But that’s probably something else, more human, to the perception of “being set up…” Have you ever had a really bad day? Look back at it. Chances are there were plenty good moments during that day: a few things simply took over our perceptions and made us obsess: missing the best of the day.

Working with children for well over 20 years I am always amazed how; even on even their worst days, they can still imagine and take that leap; even if it means more pain. Children seem to naturally learn from such and then… grow. They have what we have drained out our lives through cynicism, fear and the blase’ nature of the passing of many, many days. They have an endless supply of imagination and the ability to channel that unto the future, while pretending to just have fun with it all.

Yes, “child’s play” provides the building blocks of what you will be. I imagine if you spent many days dreaming and imagining who you might be, you probably saw some real results that helped you be a better; more noble, frog; maybe a prince. If you spent it terrorized; being told to grow up: ridiculed for anything you did, you may have seen some results… but the water might always seem hot; then hotter.

I understand, there was some of that in my own family: especially amongst cousins, uncles, a specific childless aunt that still makes me cringe when I hear the name “Blanche…” an over the top, real life; poorly portrayed version, of the fictional Blanche from Streetcar …and friends; who in many ways were like family. All families have some of this. Though I hope few have “Blanche.”

But I have known those who have reached beyond the oppressive nature of whom they were; where they had to be, as children. Perhaps we too need to take our worst days and do with our lives what two children were doing I saw on tour in the early 90’s at a Syracuse, NY post office. All the adults: bored to death, standing in line at a post office. Where we saw boredom; they saw posts to swing around, a place to play: to imagine. One fell. She cried. Once comforted, she and her brother added it to the story they were spinning.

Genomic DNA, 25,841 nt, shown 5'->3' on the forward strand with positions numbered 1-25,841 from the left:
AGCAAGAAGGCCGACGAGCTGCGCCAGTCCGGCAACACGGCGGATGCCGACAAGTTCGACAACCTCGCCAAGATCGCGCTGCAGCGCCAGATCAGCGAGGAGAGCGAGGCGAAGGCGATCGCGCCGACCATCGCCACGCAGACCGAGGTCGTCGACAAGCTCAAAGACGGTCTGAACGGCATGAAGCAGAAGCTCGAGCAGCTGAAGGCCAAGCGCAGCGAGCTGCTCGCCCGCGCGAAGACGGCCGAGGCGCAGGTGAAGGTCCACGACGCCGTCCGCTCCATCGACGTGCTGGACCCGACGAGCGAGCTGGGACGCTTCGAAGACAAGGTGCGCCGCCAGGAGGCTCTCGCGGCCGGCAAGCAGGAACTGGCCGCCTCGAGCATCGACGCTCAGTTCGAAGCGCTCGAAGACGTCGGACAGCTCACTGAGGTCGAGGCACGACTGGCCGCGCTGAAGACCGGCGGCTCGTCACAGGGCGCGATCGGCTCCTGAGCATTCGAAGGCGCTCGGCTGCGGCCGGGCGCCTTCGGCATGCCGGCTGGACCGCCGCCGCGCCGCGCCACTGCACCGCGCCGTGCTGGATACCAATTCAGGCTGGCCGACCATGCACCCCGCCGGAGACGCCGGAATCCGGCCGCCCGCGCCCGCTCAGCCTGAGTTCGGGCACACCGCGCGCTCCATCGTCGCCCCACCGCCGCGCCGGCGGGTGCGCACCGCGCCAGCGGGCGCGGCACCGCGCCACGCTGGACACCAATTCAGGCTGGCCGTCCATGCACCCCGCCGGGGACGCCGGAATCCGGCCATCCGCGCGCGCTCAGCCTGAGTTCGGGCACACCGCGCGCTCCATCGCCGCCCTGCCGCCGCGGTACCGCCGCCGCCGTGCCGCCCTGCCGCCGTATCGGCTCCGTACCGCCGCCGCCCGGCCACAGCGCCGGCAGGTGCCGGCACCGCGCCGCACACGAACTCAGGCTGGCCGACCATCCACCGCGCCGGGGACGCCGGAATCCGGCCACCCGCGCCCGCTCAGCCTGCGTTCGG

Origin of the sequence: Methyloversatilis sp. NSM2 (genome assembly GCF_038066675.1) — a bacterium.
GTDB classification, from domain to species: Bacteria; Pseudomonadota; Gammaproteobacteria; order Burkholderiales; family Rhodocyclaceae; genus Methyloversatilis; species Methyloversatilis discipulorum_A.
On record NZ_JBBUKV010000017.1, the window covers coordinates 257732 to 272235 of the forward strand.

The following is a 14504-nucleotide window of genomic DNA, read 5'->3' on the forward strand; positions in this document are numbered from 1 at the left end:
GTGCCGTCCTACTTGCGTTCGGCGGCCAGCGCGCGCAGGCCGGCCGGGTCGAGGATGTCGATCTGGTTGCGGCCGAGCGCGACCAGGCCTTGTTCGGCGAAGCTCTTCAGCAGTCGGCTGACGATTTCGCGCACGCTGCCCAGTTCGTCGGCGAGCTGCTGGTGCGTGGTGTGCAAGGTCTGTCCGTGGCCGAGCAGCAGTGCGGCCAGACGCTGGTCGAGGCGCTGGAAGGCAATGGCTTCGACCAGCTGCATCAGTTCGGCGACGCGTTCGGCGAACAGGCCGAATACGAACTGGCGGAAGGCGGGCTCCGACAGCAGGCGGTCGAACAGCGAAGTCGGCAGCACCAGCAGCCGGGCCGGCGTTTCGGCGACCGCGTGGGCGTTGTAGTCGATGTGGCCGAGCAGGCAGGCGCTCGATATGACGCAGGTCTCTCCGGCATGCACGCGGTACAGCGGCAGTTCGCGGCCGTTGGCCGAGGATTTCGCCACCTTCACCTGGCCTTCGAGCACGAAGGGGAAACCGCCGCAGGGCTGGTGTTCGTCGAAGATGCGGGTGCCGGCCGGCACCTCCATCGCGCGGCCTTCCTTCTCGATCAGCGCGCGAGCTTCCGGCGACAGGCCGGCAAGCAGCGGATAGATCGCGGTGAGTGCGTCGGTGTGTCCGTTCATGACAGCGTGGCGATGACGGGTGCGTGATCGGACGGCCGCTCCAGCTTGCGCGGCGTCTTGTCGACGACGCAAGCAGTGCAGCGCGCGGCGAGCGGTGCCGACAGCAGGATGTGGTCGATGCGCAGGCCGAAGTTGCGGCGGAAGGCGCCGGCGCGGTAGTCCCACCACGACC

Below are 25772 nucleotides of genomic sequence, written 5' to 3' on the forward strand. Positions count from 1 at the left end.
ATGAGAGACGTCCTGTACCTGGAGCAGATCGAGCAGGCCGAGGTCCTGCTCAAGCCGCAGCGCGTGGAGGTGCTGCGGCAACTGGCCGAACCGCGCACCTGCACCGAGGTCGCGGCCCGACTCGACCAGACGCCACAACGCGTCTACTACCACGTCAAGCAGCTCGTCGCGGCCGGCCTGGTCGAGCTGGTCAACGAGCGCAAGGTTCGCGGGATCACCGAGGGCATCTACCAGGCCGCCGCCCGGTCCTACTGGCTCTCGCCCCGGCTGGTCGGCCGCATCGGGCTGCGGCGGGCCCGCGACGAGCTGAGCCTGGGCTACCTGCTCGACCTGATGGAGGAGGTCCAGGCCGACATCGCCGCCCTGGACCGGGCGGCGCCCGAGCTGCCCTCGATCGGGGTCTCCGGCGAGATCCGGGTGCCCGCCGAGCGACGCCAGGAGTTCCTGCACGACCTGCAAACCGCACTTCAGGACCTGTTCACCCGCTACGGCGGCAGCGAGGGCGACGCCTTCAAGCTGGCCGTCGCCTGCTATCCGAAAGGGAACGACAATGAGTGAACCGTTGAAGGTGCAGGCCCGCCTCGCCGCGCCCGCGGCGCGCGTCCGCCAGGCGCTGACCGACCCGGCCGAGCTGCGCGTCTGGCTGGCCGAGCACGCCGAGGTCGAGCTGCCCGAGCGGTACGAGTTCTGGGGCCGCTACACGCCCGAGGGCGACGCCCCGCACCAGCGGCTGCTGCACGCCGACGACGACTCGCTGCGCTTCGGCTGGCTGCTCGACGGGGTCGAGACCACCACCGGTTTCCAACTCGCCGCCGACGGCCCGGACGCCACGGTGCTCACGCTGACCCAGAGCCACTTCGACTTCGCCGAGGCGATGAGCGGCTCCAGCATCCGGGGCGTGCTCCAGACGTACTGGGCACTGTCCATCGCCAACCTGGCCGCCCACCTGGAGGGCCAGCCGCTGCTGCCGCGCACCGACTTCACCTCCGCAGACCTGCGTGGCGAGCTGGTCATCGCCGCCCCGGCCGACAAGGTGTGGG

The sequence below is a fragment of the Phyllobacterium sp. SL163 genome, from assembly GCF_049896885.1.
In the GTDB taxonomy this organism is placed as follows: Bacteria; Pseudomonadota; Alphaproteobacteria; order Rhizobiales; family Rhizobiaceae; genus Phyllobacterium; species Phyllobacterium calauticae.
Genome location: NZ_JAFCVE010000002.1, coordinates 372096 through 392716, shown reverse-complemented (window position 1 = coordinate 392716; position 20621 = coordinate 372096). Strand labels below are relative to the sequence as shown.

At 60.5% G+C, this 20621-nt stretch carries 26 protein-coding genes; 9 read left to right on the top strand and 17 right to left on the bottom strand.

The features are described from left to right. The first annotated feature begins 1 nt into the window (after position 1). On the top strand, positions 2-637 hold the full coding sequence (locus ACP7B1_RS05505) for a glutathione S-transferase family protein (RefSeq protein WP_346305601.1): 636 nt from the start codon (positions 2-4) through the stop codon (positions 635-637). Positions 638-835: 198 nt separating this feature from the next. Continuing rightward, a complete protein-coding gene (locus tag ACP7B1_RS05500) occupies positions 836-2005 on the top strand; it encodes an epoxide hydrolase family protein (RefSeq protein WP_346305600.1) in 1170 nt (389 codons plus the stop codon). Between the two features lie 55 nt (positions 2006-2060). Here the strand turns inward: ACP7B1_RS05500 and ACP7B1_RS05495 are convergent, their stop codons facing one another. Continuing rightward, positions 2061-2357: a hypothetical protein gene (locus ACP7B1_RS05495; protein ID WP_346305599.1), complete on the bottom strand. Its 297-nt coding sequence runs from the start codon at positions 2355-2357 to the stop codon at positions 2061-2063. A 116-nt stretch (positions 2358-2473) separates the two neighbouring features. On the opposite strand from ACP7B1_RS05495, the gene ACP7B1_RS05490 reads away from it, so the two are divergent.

Take the worst.

Use it for the good.



-By Robbie Schaefer…as performed by Eddie From Ohio on their CD: This is Me

Im kinda small for my age but Ive learned to be quiet
Did you know if your quiet enough you become invisible?

Ours is a family of 3
Theres my mom dad and me
Im the only one whos quiet
Wish theyd shut up and try it

But dont underestimate me
Im seven years tall
and all I need
is a cape and a mask
So I can fly outta here
I can fly outta here (repeat)

Im kinda smart for my age,
Its only a gift in music,
they dont choose you used choose it
But I choose ordinary
Yes, Im a very ordinary canary
And my legs dont work too well.
When I was 2 and a half I fell.
And now Im just a slowpoke.
Momma says keep that an inside joke

But dont underestimate me
Im seven years tall
and all I need
is a cape and a mask

So I can fly outta here
I can fly outta here (repeat)

There’s no one in this world that can tell I’m undercover
Theyll all have to tell each other one day one day
I knew him well

So dont underestimate me
Cause Im seven years tall
and all I need
is a cape and a mask
So I can fly outta here
I can fly outta here (repeat)
Copyright 2004
Robbie Schaefer
all rights reserved

By Ken Carman

Retired entertainer, provider of educational services, columnist, homebrewer, collie lover, writer of songs, poetry and prose... humorist, mediocre motorcyclist, very bad carpenter, horrid handyman and quirky eccentric deluxe.